Rising for Racial Justice

Get involved in ending sanctioned racial violence in America Contents Introduction Organizations What happened in Minneapolis with George Floyd is not an outlier incident. People of Color have endured hundreds of years of systemic racism and oppression. Law enforcement has its roots in slave patrols and holds an interest in protecting the status quo for…

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Running with Maud and direct action against sanctioned violence

FBB is changing the distance of our staff’s Week Of Action charity 5k to 2.23 miles in solidarity with the #RunWithMaud campaign. (2.23 miles recognizes February 23rd, the day of Ahmaud Aubrey's racially-motivated murder.) The beneficiary of our virtual 5k remains organizations supporting people experiencing food insecurity, but the Ahmaud Aubrey story has become impossible…

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1619-2019

As recently brought to the public consciousness by journalistic experiments like the New York Times’ 1619 Project, August 2019 marks 400 years since the first documented arrival of Africans in English-colonized America at Point Comfort, Virginia. These so-documented “20 And odd Negroes” had been kidnapped in Angola and packed along with 350 other enslaved Africans aboard a…

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Social Responsibility & Justice: Why I Serve on FBB’s Board

In March 2016, I joined FBB’s board of directors. Earlier that year, I had met executive director Noelle George at the Secular Social Justice Conference (SSJCon) in Houston. At the time, I was a newbie to the secular community. My professional work and passion was—and continues to be—focused on nonprofit and grassroots social justice movement-building.…

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Interview: Sikivu Hutchinson, Humanism at Work Speaker

In anticipation of this year's Humanism at Work conference, to be held in Boston on July 25, we are interviewing some of the people who will be speaking there. Up now is our Keynote Speaker, Sikivu Hutchinson. Her speech is entitled “Colorblind Lies and Meritocracy Myths: Moving Secular Social Justice” Sikivu Hutchinson is the author of Moral…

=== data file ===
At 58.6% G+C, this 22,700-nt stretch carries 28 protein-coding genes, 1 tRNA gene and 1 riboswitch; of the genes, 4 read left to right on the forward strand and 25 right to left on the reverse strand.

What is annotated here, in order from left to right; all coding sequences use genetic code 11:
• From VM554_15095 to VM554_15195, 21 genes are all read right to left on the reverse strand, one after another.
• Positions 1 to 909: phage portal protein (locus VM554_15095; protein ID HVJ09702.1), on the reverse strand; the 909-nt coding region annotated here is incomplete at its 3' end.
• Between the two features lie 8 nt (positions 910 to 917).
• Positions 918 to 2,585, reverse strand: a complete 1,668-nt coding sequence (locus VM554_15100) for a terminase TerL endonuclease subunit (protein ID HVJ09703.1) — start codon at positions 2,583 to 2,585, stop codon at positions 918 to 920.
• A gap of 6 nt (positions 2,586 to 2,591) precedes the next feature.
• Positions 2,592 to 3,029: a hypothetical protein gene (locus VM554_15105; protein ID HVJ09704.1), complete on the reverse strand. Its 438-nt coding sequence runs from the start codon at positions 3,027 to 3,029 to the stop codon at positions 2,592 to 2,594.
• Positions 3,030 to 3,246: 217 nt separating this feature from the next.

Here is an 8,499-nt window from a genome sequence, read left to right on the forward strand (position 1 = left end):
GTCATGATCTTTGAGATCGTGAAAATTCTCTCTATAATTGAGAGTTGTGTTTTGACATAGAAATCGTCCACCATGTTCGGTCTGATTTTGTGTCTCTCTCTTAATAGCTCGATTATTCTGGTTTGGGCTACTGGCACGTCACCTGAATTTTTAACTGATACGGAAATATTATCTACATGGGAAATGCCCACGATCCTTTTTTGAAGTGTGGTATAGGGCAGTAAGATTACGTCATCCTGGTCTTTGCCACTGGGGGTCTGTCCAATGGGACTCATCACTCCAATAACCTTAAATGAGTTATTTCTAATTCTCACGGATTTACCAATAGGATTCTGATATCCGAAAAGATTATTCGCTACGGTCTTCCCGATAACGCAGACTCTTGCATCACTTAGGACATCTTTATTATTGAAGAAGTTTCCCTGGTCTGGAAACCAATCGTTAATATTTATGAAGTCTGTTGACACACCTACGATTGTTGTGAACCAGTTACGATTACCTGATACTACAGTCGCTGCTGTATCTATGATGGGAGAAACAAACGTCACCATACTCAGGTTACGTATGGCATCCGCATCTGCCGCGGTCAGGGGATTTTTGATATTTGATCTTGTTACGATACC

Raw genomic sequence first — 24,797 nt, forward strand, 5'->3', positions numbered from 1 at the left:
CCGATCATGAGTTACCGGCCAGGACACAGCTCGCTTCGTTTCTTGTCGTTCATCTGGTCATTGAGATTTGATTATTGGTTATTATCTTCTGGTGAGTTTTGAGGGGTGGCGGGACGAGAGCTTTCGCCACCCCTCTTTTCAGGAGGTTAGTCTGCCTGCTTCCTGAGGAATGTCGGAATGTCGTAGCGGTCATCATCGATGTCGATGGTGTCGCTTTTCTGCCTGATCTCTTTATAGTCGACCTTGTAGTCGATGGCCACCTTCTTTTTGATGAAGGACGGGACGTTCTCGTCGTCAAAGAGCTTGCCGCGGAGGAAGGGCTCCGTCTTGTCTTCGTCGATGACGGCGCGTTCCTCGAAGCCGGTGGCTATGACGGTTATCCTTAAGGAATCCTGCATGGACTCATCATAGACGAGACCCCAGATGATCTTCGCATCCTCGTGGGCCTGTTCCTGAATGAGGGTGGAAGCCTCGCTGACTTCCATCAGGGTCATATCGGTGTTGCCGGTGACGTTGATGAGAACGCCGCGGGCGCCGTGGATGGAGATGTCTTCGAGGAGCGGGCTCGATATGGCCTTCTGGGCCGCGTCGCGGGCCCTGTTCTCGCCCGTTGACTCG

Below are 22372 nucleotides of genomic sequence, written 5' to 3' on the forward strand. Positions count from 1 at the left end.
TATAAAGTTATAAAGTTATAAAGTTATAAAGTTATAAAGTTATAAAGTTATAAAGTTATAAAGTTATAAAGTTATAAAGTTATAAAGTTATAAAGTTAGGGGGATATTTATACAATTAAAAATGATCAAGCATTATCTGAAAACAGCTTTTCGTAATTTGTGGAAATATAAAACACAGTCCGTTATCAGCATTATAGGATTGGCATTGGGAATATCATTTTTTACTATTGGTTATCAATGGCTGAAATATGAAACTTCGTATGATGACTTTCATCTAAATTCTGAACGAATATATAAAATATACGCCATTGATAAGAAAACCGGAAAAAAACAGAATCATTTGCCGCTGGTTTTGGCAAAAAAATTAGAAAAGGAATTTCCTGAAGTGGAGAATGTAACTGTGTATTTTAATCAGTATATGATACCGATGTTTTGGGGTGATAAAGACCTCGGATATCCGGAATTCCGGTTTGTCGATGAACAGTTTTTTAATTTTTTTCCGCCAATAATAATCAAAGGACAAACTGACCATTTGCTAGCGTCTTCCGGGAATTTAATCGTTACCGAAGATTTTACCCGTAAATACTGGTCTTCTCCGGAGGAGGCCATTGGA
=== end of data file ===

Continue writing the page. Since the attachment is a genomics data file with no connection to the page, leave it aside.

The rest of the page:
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The Forked Road Ahead: African Americans for Humanism Conference

Sikivu HutchinsonBy Sikivu Hutchinson
Editor of blackfemlens.org

The L.A. Times news item was buried at the bottom of the page in the bloodlessly tiny print reserved for marginalia. A 7-year-old black girl named Aiyanna Jones had been murdered in her sleep by the Detroit police after a military-style raid on her home. In the wake of the shooting, neighbors and loved ones placed stuffed animals in front of the house in memoriam. Rows of stuffed animals stared out from Associated Press photographs of the crime scene in dark-eyed innocence. In black communities across the nation, Aiyanna’s death elicited a firestorm of outrage from activists critical of police misconduct and excessive force. Recalling New York, Los Angeles, Oakland, and scores of other cities where black lives have been cut down by trigger-happy police officers, many condemned the murder as yet another instance of law enforcement’s criminal devaluation of black lives and “inner city” communities.

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The Radical Past and Present of Mutual Aid

In the past couple months, you may have noticed an explosion of mutual aid societies responding to the COVID-19 pandemic—groups which share housing, food, health care, goods, or transportation while drawing attention to the politics of inequity. The idea is nothing new. Frequently-cited historical examples of mutual aid organizations include unions, 19th century Friendly Societies,…

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